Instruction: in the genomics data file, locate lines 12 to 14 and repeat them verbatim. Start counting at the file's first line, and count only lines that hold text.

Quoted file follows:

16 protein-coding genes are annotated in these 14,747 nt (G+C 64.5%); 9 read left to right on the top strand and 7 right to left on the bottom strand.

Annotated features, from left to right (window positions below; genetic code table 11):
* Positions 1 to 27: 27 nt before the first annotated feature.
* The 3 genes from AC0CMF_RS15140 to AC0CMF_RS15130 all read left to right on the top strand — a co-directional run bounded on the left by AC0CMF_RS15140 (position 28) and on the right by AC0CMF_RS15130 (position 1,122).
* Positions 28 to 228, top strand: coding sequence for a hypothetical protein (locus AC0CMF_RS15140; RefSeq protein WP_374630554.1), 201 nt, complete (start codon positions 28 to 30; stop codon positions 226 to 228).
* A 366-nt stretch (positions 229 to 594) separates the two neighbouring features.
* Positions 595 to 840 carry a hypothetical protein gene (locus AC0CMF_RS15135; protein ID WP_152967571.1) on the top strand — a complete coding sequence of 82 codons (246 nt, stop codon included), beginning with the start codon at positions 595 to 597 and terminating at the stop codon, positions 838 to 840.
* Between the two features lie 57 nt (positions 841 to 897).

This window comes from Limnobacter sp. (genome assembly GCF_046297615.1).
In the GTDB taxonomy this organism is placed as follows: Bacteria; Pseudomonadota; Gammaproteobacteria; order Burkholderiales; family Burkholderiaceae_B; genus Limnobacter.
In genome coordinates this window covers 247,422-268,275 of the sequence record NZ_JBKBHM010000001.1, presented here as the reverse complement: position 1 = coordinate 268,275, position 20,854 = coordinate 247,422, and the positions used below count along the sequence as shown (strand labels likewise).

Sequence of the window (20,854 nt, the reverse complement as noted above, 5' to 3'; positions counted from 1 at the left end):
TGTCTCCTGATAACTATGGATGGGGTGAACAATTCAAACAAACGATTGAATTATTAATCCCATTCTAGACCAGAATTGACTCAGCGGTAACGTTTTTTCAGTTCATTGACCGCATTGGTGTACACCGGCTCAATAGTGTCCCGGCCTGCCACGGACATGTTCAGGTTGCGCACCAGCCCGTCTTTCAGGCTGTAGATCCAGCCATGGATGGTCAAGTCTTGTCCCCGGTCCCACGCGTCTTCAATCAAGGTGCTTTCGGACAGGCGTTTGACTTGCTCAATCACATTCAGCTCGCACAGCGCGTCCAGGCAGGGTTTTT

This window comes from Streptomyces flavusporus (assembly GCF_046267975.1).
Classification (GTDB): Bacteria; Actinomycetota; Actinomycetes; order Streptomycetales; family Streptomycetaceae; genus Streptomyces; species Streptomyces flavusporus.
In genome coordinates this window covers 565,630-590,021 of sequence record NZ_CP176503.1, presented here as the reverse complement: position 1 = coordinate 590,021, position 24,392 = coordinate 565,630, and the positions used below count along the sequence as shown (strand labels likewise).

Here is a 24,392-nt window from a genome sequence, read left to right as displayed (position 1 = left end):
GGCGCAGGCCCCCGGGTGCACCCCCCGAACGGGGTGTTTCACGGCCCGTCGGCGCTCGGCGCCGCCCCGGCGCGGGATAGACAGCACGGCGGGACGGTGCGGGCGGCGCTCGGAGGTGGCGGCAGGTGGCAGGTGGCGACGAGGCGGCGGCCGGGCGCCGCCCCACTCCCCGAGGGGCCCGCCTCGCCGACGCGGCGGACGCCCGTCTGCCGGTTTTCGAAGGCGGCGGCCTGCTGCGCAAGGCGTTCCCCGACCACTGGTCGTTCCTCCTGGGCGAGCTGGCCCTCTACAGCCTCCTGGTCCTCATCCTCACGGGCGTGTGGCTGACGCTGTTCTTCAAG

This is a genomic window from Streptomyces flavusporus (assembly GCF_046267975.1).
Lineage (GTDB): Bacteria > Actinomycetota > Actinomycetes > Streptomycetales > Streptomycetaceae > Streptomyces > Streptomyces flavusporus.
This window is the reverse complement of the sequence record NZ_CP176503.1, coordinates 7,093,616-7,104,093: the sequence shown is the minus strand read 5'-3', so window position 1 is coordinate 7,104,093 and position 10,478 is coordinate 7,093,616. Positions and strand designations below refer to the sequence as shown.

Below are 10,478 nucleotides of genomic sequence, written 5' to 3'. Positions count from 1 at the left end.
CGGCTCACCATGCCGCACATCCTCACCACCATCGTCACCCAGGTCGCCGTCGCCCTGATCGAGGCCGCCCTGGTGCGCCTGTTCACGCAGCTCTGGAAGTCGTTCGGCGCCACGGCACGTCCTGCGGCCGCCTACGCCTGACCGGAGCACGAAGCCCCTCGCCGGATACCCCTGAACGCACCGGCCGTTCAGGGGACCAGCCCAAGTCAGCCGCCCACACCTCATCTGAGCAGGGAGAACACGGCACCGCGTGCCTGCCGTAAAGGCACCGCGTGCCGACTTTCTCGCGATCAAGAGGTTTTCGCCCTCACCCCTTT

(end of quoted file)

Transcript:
Sequence of the window (20,854 nt, the reverse complement as noted above, 5' to 3'; positions counted from 1 at the left end):
TGTCTCCTGATAACTATGGATGGGGTGAACAATTCAAACAAACGATTGAATTATTAATCCCATTCTAGACCAGAATTGACTCAGCGGTAACGTTTTTTCAGTTCATTGACCGCATTGGTGTACACCGGCTCAATAGTGTCCCGGCCTGCCACGGACATGTTCAGGTTGCGCACCAGCCCGTCTTTCAGGCTGTAGATCCAGCCATGGATGGTCAAGTCTTGTCCCCGGTCCCACGCGTCTTCAATCAAGGTGCTTTCGGACAGGCGTTTGACTTGCTCAATCACATTCAGCTCGCACAGCGCGTCCAGGCAGGGTTTTT

This window comes from Streptomyces flavusporus (assembly GCF_046267975.1).